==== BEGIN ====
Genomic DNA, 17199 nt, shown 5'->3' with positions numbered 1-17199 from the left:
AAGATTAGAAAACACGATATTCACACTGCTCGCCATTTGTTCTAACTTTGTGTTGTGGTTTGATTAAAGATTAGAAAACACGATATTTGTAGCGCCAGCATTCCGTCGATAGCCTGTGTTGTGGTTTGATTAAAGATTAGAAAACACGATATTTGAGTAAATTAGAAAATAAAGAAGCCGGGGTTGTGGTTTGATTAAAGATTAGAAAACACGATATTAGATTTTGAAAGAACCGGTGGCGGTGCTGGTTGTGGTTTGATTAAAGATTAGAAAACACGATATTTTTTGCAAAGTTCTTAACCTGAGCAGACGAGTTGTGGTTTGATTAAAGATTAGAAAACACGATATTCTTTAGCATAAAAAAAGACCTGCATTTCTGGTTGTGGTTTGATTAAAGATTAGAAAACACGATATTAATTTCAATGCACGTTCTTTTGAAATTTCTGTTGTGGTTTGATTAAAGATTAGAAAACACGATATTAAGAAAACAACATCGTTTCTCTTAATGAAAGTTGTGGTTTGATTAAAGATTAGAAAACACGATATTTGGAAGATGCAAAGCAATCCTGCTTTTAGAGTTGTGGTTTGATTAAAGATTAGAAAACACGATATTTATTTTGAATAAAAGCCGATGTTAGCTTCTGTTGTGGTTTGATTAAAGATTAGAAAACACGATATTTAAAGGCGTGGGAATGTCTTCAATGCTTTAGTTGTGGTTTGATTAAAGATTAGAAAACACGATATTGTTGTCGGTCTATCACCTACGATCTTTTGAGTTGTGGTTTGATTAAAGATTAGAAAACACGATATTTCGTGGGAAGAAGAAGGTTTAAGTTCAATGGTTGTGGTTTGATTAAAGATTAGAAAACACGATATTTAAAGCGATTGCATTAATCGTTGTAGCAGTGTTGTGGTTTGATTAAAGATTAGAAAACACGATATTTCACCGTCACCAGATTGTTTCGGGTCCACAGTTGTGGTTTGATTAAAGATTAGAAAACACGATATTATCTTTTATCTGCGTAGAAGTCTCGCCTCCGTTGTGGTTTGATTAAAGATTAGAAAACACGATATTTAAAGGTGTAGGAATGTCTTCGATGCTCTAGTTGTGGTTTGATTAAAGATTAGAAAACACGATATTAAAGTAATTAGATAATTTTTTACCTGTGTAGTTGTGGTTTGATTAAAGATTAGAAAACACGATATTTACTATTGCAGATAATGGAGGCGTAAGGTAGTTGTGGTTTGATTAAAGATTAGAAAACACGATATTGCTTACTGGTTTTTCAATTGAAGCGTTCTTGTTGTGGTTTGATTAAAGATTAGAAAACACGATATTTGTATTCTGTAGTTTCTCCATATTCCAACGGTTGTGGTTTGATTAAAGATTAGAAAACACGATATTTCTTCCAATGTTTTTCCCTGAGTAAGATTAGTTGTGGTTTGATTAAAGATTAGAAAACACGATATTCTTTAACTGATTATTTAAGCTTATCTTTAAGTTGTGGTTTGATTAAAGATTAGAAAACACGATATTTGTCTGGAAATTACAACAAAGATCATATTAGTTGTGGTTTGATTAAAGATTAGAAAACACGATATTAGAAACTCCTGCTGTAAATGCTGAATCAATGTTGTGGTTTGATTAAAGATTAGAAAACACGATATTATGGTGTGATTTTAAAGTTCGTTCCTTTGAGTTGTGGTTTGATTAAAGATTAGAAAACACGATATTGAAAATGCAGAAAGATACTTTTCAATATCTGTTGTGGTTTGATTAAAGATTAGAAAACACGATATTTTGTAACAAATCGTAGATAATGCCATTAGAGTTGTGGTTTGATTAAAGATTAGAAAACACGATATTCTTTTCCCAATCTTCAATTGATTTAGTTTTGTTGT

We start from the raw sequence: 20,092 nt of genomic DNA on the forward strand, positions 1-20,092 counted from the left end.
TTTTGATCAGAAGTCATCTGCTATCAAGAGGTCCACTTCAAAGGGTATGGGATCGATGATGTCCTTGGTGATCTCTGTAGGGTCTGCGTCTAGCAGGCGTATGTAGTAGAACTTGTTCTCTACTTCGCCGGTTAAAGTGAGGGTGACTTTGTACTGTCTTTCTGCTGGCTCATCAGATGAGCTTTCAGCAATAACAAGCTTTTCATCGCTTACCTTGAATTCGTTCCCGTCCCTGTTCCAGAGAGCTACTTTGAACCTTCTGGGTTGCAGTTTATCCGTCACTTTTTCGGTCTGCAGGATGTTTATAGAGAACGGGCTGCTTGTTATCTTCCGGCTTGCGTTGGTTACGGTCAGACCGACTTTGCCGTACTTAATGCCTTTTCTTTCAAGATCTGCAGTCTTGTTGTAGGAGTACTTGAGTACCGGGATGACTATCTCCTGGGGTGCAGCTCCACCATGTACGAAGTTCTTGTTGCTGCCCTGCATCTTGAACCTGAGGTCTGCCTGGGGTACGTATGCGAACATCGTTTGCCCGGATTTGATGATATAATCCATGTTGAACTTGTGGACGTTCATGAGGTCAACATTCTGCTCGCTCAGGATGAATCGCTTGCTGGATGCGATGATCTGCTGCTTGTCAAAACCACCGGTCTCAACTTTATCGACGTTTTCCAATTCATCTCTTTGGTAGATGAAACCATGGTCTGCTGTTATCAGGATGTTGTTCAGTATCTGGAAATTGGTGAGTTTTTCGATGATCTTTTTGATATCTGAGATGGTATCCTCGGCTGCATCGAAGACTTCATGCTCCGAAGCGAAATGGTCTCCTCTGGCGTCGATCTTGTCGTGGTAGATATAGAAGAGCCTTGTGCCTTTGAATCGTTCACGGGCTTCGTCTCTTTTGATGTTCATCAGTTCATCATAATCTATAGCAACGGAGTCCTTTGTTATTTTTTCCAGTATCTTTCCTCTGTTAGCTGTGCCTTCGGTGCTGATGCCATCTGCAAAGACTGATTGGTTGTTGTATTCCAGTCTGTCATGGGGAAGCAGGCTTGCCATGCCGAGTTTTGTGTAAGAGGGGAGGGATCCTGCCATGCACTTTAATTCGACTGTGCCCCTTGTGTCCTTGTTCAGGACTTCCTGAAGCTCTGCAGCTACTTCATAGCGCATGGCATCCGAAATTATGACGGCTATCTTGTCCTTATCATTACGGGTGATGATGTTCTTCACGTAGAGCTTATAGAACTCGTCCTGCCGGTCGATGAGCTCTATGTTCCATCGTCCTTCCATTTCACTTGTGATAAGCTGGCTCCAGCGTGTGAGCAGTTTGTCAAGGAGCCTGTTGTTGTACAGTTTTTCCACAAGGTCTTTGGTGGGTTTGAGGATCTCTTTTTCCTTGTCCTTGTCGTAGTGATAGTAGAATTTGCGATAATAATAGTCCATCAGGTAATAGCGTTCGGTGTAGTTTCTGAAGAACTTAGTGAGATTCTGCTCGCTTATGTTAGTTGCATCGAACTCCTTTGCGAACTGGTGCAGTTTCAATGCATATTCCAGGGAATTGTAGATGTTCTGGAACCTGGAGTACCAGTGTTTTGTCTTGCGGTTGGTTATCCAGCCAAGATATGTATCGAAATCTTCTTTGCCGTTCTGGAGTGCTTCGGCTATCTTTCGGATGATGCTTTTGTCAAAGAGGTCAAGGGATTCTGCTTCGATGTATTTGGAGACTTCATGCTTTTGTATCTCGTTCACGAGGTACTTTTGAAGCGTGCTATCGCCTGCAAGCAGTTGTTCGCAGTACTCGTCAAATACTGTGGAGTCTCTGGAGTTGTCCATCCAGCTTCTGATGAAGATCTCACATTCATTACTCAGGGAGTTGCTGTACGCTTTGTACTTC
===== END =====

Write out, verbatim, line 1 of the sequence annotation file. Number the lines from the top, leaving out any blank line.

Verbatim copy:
Genomic DNA, 17199 nt, shown 5'->3' with positions numbered 1-17199 from the left: